Kydd must pass a tough examination for his lieutenancy, but aboard the 64-gun Tenacious he faces a more daunting challengematching up to the high-born officers, who have spent a lifetime learning to be gentlemen. When Tenacious reaches the colonies, Kydd is caught up in the intrigue surrounding the birth of the American Navy. There, in uncharted waters, quick wits and superior seamanship once again make the difference between life and death.
About the Author
Julian Stockwin joined the Royal Navy at 15 and transferred to the Royal Australian Navy when his family emigrated. Stockwin served eight years, and was eventually rated petty officer. He has also worked in the manufacture and design of computers and software development. Returning to the navy and the Royal Navy Reserve, Stockwin was honored with an MBE and retired as Lt Commander. He returned to the United Kingdom in 1990 and started to write in 1996.
Read an Excerpt
A Kydd Sea Adventure
By Julian Stockwin
McBooks Press, Inc.Copyright © 2004 Julian Stockwin
All rights reserved.
The Portsmouth Mail made good speed on the highway south from London. Inside, it smelt pungently of leather and old dust, but Thomas Kydd did not care: it would take a great deal more than this to subdue his growing excitement.
After the examination, Kydd had spent some days in Yarmouth, where Tenacious had been taken out of commission for battle repairs, and had prevailed upon the naval outfitter in the matter of a splendid lieutenant's uniform, determined to go home on leave in a handsome manner.
He stared out at the tranquil winter country scene of soft meadows and gnarled oak trees. This was England at last, his hearth and home after so many years away. The postillion's long horn blared, and he leaned out of the window. It was Cobham — Guildford was not far away. He glanced at his friend sitting next to him. "An hour, Nicholas — an hour only, an' I'll be seein' m' folks again!"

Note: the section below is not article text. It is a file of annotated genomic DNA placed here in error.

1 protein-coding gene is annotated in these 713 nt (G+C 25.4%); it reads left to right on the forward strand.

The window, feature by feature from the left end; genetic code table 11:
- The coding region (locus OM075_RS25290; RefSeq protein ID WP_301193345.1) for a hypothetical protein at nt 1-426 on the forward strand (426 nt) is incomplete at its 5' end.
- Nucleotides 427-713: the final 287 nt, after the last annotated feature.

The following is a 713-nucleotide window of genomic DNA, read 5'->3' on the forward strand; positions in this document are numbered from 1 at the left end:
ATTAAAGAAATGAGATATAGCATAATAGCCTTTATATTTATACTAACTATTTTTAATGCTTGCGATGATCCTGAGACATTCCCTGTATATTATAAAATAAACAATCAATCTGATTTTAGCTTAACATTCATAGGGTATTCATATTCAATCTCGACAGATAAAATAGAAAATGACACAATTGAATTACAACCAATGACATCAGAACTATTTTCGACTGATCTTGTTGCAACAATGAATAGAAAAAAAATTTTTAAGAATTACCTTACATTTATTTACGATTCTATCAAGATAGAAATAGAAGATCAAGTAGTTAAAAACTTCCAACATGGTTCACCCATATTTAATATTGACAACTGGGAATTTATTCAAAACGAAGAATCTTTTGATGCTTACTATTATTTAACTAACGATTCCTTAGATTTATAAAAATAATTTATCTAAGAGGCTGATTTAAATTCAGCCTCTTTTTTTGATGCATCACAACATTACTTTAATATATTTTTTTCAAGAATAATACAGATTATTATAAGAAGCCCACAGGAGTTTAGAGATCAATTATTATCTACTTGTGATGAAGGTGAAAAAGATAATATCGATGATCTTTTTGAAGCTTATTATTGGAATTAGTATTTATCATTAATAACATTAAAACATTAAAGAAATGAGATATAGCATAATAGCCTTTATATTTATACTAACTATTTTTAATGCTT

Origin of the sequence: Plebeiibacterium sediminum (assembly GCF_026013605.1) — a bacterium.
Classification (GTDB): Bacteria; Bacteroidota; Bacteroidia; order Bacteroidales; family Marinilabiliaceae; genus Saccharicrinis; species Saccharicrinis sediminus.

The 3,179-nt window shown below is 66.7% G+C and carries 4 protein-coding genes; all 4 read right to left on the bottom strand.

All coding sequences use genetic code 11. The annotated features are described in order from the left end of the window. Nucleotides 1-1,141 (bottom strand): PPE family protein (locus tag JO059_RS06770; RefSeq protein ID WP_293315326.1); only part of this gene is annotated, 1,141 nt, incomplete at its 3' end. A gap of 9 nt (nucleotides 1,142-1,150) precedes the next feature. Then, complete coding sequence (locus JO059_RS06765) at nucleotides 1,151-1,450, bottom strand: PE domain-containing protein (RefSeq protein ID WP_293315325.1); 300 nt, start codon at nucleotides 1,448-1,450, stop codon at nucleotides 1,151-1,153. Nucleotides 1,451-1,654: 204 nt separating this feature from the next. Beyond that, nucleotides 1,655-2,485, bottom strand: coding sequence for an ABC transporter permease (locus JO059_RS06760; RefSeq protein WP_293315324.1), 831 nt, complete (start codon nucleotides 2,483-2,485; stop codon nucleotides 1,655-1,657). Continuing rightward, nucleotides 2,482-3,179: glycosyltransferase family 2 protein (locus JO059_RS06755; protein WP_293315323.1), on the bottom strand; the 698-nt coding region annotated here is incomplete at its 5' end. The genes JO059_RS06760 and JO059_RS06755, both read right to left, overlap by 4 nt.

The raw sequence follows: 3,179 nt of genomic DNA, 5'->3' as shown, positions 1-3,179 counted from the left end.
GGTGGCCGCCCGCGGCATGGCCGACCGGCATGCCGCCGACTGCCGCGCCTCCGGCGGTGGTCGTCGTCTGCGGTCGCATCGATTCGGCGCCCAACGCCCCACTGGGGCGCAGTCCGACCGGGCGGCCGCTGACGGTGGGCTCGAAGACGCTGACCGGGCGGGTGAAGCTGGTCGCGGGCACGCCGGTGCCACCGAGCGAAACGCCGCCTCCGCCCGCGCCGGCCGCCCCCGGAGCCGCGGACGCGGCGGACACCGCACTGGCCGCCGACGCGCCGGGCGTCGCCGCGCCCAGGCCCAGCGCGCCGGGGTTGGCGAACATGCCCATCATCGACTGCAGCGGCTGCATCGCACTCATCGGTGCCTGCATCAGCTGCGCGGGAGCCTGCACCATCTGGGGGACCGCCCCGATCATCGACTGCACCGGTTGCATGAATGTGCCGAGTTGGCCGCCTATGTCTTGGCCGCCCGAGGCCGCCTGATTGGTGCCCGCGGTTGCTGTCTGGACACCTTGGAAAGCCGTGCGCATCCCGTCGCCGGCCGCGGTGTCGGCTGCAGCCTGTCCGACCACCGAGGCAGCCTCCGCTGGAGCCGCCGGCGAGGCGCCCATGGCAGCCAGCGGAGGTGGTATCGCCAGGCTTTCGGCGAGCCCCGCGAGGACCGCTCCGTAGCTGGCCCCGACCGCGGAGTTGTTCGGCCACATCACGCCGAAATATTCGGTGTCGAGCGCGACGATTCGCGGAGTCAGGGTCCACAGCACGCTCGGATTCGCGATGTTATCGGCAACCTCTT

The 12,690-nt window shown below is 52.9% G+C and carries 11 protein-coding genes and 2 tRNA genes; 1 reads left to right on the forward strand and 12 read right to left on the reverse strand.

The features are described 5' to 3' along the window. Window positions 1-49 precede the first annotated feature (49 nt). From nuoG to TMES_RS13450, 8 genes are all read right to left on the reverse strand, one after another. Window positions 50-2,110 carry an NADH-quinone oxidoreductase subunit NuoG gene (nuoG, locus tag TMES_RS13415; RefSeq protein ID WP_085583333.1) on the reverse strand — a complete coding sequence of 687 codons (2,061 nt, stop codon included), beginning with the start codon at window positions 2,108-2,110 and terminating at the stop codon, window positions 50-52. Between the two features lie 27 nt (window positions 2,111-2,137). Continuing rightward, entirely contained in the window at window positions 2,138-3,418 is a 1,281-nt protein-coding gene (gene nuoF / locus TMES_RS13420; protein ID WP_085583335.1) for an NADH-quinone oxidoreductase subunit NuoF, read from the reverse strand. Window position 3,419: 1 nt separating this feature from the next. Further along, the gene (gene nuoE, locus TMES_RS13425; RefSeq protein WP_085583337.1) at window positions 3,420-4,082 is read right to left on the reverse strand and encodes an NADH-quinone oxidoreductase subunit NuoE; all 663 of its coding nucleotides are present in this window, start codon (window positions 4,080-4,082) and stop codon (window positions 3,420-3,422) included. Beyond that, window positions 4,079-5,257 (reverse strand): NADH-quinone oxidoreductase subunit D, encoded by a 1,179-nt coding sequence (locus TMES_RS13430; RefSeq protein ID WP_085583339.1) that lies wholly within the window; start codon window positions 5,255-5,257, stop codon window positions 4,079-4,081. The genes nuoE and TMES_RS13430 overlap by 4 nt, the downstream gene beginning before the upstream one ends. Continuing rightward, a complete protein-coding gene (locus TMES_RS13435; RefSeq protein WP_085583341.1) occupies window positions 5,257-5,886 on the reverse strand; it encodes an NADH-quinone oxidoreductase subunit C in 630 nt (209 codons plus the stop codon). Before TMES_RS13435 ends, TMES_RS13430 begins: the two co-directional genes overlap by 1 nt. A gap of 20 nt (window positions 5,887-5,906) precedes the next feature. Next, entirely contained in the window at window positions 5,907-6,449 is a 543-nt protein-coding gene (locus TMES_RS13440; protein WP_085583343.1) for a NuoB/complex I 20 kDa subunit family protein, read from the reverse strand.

Renzi had been quiet since London, his withdrawn, ascetic expression discouraging talk. He nodded politely and smiled, then looked away.
Heaven only knew what he was thinking about. Their years together had been full of perils and adventure, but Renzi's friendship had brought Kydd an insight into learning, and respect for the riches of the mind. And now they were returning to where their long adventure had started.
Yet again Kydd brought to memory how he had last left home, when he and Renzi had stolen away back to sea, to Artemis, the famous frigate, after founding a school to secure his family's livelihood. There had been a world voyage that had ended in shipwreck, rousing times in the Caribbean, adventures in the Mediterranean. It seemed half a lifetime, but it was only four years or so. Here he was, just twenty-five, and ...
The coach jerked to a stop, and the horses were changed for the last stage to Guildford. The door swung open, and a young lady was handed up, her tall bonnet catching on the roof sill. She settled opposite in a rustle of pale-blue silk, her eyes downcast.
An older gentleman followed, acknowledged Kydd and Renzi, then sat beside her. The ostler offered a hot brick in worn serge, which the man manoeuvred under the young lady's feet. "Thank you, dear Papa," she said demurely, snuggling her hands into a muff.
The man favoured a belly-warmer, which he settled inside his long coat. "Uncommon cold for this time o' year!" he grunted.
Long inured to conditions far worse, Kydd caught Renzi's amused but discreet sideways glance. "Er, I'm sure y'r right."
The girl looked up, and noticed their uniforms. "Oh!" she said prettily, her hand at her mouth. "You're sailors!"
The man coughed irritably. "They're officers, m'dear, naval officers, not sailors, d'ye see?"
"It is what I meant to say, Papa. Pray, sirs, were you in that dreadful battle of Camperdown? I have heard that it was quite the most shocking fight this age!"
The man clicked his tongue in exasperation, but Kydd's heart swelled with pride. Their coach still bore laurel branches from the helter-skelter celebrations of only a week or so ago.
"Indeed, this is so, Miss, and you will understand how truly weary we are, that we yearn for the blessings of peace and solitude for a period ..." Renzi said quietly.
"Of course, sir, please do forgive me." Her eyes rested briefly on Kydd. Then she turned determinedly to stare out of the window.
Kydd felt a pang of irritation, but understood that Renzi was sparing him idle chat so that he could enjoy the anticipation of his homecoming.